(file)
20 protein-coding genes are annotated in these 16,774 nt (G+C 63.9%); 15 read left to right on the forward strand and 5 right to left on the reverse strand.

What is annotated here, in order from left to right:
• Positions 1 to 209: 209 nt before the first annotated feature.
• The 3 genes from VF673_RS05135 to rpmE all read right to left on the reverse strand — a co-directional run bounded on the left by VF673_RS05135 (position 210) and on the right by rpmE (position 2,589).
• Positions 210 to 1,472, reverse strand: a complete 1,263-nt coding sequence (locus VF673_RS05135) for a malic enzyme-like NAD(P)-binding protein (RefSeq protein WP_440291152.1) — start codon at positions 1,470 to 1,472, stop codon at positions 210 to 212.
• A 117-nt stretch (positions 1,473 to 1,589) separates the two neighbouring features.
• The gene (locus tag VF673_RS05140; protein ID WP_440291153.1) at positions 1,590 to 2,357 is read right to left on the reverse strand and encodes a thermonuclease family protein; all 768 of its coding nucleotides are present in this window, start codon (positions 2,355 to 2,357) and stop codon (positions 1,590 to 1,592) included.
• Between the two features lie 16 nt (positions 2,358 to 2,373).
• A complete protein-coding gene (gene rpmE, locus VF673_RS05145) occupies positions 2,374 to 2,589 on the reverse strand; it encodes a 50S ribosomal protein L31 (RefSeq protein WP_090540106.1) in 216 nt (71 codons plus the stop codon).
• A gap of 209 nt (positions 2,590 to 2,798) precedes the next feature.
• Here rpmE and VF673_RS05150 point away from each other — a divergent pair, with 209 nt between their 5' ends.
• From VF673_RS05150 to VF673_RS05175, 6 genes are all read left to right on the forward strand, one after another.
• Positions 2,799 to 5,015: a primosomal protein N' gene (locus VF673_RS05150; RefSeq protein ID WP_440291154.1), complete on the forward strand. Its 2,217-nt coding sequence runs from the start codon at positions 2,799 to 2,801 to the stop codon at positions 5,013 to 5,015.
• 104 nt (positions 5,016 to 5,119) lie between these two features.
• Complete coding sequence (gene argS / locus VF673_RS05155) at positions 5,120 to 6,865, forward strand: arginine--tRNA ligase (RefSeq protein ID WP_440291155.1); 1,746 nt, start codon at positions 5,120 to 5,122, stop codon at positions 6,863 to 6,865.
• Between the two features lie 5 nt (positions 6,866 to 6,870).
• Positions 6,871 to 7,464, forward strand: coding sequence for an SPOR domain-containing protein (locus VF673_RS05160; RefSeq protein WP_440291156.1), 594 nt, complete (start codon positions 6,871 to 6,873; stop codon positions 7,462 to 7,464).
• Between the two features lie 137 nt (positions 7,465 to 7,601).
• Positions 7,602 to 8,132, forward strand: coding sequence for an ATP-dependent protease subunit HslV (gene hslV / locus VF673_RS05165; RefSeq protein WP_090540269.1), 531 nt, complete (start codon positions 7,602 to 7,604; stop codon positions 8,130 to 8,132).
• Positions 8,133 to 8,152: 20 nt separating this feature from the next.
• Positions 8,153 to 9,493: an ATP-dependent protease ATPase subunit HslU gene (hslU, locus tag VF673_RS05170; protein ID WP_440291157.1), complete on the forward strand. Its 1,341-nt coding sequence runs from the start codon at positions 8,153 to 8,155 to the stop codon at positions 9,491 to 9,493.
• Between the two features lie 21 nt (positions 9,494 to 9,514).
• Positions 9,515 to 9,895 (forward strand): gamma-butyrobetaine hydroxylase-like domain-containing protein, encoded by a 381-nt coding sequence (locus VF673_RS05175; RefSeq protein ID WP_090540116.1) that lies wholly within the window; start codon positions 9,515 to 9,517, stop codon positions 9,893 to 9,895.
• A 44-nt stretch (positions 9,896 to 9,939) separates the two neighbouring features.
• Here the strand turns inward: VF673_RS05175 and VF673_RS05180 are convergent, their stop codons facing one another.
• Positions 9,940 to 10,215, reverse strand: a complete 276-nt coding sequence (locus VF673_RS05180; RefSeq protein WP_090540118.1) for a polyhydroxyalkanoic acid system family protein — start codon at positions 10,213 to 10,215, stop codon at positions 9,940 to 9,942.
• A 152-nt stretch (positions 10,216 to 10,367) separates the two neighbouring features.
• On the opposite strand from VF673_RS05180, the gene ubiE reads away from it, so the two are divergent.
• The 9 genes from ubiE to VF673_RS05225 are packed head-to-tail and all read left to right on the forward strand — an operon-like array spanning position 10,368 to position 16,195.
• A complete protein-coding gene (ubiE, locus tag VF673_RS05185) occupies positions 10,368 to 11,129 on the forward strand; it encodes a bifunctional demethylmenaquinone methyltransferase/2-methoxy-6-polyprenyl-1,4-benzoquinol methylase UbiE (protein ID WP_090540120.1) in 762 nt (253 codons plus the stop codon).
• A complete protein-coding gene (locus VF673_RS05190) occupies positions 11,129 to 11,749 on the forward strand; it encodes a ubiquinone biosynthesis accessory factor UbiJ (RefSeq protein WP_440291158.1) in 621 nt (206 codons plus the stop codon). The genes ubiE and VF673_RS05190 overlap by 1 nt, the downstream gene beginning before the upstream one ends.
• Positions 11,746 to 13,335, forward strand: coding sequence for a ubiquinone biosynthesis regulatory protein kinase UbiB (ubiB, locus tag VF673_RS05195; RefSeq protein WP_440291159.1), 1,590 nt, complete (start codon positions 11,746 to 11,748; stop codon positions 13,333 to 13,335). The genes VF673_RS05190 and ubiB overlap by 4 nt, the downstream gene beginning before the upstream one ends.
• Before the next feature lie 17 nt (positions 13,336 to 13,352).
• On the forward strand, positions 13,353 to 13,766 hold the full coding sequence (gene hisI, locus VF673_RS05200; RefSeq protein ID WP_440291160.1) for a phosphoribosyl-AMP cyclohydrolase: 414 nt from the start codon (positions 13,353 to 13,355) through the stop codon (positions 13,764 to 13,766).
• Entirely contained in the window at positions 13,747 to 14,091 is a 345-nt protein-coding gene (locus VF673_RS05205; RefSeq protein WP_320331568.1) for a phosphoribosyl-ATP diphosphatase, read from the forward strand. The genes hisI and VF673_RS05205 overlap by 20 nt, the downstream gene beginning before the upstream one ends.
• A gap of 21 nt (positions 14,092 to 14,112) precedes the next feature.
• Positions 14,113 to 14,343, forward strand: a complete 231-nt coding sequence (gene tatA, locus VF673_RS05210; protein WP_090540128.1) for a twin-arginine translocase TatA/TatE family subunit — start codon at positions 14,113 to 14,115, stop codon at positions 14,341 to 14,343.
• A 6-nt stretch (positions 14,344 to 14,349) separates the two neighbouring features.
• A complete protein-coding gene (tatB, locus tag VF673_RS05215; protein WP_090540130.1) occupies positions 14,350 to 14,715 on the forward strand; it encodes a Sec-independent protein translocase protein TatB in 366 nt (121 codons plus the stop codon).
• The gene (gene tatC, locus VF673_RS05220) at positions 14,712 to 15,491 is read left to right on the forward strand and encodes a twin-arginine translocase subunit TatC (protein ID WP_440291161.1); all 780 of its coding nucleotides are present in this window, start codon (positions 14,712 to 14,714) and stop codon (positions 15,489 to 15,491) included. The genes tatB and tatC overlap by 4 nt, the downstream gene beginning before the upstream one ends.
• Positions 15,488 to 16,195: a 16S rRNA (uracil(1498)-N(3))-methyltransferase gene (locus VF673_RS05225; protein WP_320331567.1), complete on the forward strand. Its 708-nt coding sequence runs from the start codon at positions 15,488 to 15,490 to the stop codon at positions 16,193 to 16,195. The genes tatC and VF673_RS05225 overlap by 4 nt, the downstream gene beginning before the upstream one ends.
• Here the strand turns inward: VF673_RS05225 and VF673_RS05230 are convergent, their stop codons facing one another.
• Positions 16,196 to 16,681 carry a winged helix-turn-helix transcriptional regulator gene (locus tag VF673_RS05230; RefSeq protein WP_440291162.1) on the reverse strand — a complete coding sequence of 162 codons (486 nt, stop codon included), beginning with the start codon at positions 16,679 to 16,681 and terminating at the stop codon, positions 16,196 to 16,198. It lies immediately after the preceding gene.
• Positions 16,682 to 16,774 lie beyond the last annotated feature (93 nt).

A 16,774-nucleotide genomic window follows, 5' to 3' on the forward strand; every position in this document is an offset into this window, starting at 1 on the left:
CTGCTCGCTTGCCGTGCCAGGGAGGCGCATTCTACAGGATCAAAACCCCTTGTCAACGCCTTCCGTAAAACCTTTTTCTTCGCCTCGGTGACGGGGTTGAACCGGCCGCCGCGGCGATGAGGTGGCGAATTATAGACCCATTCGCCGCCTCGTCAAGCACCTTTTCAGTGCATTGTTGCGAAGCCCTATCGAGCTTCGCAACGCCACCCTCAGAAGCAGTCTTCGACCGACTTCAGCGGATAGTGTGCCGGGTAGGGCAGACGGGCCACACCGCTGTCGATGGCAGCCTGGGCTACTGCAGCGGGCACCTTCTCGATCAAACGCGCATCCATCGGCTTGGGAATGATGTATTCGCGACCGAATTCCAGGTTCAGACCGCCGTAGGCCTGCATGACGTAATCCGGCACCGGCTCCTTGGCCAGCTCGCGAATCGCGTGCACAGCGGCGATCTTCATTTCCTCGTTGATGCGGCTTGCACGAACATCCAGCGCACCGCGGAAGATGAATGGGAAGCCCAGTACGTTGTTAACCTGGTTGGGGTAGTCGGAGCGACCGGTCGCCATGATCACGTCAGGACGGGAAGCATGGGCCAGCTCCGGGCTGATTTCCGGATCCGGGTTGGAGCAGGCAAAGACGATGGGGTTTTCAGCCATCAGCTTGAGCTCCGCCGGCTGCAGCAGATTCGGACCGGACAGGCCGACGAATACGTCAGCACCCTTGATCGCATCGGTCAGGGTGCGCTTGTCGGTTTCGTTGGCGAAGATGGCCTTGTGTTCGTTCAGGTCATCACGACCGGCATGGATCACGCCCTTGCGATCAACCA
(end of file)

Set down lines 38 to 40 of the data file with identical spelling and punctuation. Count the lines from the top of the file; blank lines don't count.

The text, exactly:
• A 6-nt stretch (positions 14,344 to 14,349) separates the two neighbouring features.
• A complete protein-coding gene (tatB, locus tag VF673_RS05215; protein WP_090540130.1) occupies positions 14,350 to 14,715 on the forward strand; it encodes a Sec-independent protein translocase protein TatB in 366 nt (121 codons plus the stop codon).
• The gene (gene tatC, locus VF673_RS05220) at positions 14,712 to 15,491 is read left to right on the forward strand and encodes a twin-arginine translocase subunit TatC (protein ID WP_440291161.1); all 780 of its coding nucleotides are present in this window, start codon (positions 14,712 to 14,714) and stop codon (positions 15,489 to 15,491) included. The genes tatB and tatC overlap by 4 nt, the downstream gene beginning before the upstream one ends.